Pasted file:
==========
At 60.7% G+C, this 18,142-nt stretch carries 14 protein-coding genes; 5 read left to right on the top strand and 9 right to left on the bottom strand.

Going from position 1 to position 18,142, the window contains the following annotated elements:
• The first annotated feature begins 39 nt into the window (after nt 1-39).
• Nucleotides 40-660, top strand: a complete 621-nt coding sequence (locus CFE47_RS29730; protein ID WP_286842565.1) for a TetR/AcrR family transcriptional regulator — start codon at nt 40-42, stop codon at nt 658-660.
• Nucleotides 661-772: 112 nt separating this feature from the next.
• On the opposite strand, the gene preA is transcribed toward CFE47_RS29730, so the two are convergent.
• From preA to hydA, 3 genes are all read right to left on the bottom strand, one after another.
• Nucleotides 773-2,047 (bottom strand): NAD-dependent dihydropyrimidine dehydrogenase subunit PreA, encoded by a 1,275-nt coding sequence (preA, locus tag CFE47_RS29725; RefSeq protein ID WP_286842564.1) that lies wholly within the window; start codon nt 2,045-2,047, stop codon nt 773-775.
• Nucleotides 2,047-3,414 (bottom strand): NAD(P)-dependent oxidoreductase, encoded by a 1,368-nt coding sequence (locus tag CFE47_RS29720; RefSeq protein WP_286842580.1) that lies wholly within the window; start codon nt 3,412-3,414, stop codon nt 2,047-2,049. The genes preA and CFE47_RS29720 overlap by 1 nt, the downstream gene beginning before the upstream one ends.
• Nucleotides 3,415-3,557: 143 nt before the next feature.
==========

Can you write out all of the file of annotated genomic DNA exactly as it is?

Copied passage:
At 60.7% G+C, this 18,142-nt stretch carries 14 protein-coding genes; 5 read left to right on the top strand and 9 right to left on the bottom strand.

Going from position 1 to position 18,142, the window contains the following annotated elements:
• The first annotated feature begins 39 nt into the window (after nt 1-39).
• Nucleotides 40-660, top strand: a complete 621-nt coding sequence (locus CFE47_RS29730; protein ID WP_286842565.1) for a TetR/AcrR family transcriptional regulator — start codon at nt 40-42, stop codon at nt 658-660.
• Nucleotides 661-772: 112 nt separating this feature from the next.
• On the opposite strand, the gene preA is transcribed toward CFE47_RS29730, so the two are convergent.
• From preA to hydA, 3 genes are all read right to left on the bottom strand, one after another.
• Nucleotides 773-2,047 (bottom strand): NAD-dependent dihydropyrimidine dehydrogenase subunit PreA, encoded by a 1,275-nt coding sequence (preA, locus tag CFE47_RS29725; RefSeq protein ID WP_286842564.1) that lies wholly within the window; start codon nt 2,045-2,047, stop codon nt 773-775.
• Nucleotides 2,047-3,414 (bottom strand): NAD(P)-dependent oxidoreductase, encoded by a 1,368-nt coding sequence (locus tag CFE47_RS29720; RefSeq protein WP_286842580.1) that lies wholly within the window; start codon nt 3,412-3,414, stop codon nt 2,047-2,049. The genes preA and CFE47_RS29720 overlap by 1 nt, the downstream gene beginning before the upstream one ends.
• Nucleotides 3,415-3,557: 143 nt before the next feature.